THE ROLE OF TECHNOLOGY IN ART AND FINANCE

By Adriano Picinati di Torcello, Director at Deloitte Luxembourg and Global Art & Finance coordinator at Deloitte

Adriano Picinati di Torcello, Director at Deloitte Luxembourg and Global Art & Finance coordinator at Deloitte

Over the past years, we have seen an acceleration of technology within the art space due to groundbreaking phenomena such as Internet, digitalization, virtual reality, augmented reality, artificial intelligence, blockchain, and generative adversarial networks. The term ArtTech is definitely here to stay.

While FinTech is well known, ArtTech is not. However, all the main technologies developing in the financial space are also expanding in the art world. The result is new mediums for artists, better data and analytics, it is easier to access and enjoy art, and we see an uptick in the dissemination of art on a global scale. Moreover, social media is influencing art and promotes artists, new tools are available to increase transparency, traceability, copyrights, due-diligence and KYC-AML, and we see the emergence of new business models, to mention but a few benefits.

If we take the definition of FinTech in Wikipedia as a starting point, Art technology (ArtTech) could be defined as the new technology and innovation that aims to compete with and/or complement traditional art business methods in the delivery of art services. ArtTech is a new industry that uses technology to improve activities in the Art sector. The use of smartphones for mobile art business, or artificial intelligence to improve art services, or cryptocurrency are examples of technologies aiming to make art services more accessible, trusted, and more enjoyable to the general public. Art technology companies encompass both startups and established art or technology companies such as the GAFA, which are trying to replace or enhance the usage of art services provided by existing art business companies. Many existing Art institutions are implementing ArtTech solutions and technologies in order to improve and further develop their services and gain competitive edge.

Let’s look at some concrete examples of the use of technology in the Art sector:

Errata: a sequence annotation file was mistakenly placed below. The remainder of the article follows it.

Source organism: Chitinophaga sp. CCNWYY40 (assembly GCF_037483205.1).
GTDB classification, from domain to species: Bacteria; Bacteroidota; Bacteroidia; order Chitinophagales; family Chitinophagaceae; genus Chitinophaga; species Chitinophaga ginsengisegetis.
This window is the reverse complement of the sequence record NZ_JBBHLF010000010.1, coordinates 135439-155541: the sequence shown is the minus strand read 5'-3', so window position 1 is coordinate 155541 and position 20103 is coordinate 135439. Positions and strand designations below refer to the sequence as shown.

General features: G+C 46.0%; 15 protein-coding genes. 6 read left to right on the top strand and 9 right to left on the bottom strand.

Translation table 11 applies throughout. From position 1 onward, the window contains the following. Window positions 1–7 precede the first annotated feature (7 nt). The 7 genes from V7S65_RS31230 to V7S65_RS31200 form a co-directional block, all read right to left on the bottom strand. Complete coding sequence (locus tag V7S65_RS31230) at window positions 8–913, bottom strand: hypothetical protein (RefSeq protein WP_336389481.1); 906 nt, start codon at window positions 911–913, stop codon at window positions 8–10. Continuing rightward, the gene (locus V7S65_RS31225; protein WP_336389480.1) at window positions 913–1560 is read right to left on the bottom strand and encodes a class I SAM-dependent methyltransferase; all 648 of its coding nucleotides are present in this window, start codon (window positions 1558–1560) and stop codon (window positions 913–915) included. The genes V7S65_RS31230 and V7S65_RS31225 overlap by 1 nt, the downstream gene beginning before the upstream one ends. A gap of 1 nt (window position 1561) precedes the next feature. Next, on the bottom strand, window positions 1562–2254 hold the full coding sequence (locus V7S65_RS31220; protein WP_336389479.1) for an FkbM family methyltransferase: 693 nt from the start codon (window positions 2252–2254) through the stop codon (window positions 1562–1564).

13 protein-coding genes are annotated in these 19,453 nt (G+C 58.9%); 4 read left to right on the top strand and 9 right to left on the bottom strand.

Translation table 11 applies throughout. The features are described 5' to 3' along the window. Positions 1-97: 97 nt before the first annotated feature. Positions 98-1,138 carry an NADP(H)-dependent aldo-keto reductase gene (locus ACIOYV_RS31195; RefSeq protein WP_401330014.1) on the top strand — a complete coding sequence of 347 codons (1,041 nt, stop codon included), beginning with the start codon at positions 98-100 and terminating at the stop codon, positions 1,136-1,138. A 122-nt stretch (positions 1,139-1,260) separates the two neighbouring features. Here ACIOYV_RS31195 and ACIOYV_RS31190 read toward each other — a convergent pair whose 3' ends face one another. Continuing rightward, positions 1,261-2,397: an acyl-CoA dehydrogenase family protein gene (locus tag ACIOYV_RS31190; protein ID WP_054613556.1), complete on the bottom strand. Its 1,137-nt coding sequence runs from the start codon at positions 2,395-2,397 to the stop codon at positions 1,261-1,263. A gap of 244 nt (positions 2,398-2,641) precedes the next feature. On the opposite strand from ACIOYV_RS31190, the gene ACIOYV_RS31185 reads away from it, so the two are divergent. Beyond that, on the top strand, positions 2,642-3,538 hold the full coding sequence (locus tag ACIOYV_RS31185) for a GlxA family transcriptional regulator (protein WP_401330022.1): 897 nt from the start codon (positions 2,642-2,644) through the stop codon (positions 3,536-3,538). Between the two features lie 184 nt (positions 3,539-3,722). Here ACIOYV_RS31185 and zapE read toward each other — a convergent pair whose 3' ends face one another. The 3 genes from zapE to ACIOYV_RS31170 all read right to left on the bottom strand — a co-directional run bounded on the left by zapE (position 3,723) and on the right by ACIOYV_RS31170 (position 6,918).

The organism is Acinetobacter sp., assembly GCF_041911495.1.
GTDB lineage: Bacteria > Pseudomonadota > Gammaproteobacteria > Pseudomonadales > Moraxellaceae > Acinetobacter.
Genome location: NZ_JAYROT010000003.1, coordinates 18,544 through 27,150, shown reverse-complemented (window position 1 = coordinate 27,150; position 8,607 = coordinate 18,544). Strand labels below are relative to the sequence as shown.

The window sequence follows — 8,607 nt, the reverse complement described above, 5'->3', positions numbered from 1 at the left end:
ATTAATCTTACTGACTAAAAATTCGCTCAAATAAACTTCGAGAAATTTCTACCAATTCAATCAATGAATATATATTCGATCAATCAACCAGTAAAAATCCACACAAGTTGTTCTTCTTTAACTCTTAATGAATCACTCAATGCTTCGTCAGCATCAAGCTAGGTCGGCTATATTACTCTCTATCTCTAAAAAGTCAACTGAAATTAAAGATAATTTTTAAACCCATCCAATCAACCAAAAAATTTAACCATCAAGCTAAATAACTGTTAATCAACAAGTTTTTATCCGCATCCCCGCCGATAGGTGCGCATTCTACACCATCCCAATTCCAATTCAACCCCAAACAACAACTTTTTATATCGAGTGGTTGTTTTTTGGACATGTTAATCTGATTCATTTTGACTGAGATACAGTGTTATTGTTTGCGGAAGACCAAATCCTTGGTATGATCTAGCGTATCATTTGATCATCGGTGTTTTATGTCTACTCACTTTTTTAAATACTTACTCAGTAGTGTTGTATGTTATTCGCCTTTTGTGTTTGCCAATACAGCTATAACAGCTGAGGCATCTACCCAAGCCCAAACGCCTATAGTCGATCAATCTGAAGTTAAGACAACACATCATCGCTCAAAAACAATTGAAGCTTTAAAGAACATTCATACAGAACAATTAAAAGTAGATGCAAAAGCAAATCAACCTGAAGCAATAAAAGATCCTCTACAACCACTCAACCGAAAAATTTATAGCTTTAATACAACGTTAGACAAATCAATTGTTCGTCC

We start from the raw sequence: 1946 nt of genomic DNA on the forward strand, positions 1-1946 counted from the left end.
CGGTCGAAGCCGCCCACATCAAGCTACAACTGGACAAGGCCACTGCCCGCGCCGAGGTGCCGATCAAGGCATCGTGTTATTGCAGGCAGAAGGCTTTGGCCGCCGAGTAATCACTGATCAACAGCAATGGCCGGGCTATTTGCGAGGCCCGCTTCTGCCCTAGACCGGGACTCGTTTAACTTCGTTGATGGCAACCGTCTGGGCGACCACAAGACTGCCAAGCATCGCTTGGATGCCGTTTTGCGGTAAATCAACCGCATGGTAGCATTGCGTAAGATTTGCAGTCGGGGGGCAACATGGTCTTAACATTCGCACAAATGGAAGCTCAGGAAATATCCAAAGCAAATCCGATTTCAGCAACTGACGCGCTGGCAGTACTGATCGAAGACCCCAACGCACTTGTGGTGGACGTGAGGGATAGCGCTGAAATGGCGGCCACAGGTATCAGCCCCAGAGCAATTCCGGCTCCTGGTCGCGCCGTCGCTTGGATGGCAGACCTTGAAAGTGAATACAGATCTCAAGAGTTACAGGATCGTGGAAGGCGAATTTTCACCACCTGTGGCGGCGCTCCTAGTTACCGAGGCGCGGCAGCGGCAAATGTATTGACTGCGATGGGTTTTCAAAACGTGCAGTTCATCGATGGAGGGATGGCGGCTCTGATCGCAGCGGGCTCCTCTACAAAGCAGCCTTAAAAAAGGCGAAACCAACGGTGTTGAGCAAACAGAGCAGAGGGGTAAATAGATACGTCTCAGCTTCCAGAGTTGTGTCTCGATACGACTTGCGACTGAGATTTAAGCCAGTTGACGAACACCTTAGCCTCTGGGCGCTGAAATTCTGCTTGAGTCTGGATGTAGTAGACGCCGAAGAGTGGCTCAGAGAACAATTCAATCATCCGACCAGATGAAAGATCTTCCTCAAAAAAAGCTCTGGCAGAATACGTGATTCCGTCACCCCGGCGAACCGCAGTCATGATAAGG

1) Blockchain

  • A growing number of new investment platforms are offering “fractional ownership”, or tokenization of art, most of which are using blockchain technology to allow the small investor to own a small part of a work of art. (Georgina Adams, The Art Newspaper, 4 October 2018)
  • Artory collaborates with Christie’s on the registration of major art collection sale with secure blockchain technology, for Christie’s November sale 2018
  • 4Artechnologies aims to render artworks forgery-proof with powerful image-capturing software. This new authentication standard logs an artwork’s unique fingerprint, its history and provenance on the blockchain – balancing the industry’s need for greater transparency and security
  • July 2018: Everledger, an independent emerging technology enterprise, and The True Image Solution Ltd (TIS), a leading research company on evaluation and restoration of cultural heritage objects, announced a collaboration to combine blockchain technology with forensic artwork reporting.

2) Greater focus on data and artificial intelligence in the industry

  • Sotheby’s bought Thread Genius in January 2018, a New York-based AI startup whose algorithms analyze images and then recommend similar items to potential collectors
  • Artsy’s acquisition of ArtAdvisor. ArtAdvisor’s machine learning and data insights analyzes large sets of data about artists to provide insights about them within the larger cultural landscape
  • Christie’s will become the first major auction house to offer a work of art created by an algorithm, which will be included in the Prints & Multiples auction in New York on 23-25 October, 2018.

3) Digitizing

  • In February 2018, Arius Technology, active within 3D mapping, digitalization, and re-creation of masterpieces, announced that FineArt Logistics Natural Le Coultre (FALNLC)has selected Arius to join them in offering art collectors’ fine art re-creation and digital archiving services from Le Freeport, Luxembourg

These are some of the reasons whywe have dedicated our 11thArt and Finance conference to technology. The conference will take place at the Luxembourg Philharmonie on 26 October, and will cover the following key topics:

  • Deploying blockchain in the art market to allow fractional investment in artworks
  • Art, Law and Technology: what are the main challenges?
  • Risk management: how technology can support trust in the art market
  • Big Data & Artificial Intelligence: how to improve Analytics, Financial Decision & Experience in the art market
  • Investment in ArtTech companies

We thank LHoFT, Luxembourg House of Financial Technology, for their unwavering support, as well as our sponsors, Arius, Hiscox and Wildgen, and media partners, Art Media Agency, artnet, Family Office Magazine, Le Quotidien de l’Art, MasterArt, The Art Newspaper and Luxembourg Art Week. We also thank our moderators and speakers for taking part in this 11thedition.

For more information about our conference and the agenda please visit https://www2.deloitte.com/lu/en/pages/art-finance/events/11th-art-finance-conference.html and find more about Deloitte Art & Finance here: www.deloitte-artandfinance.com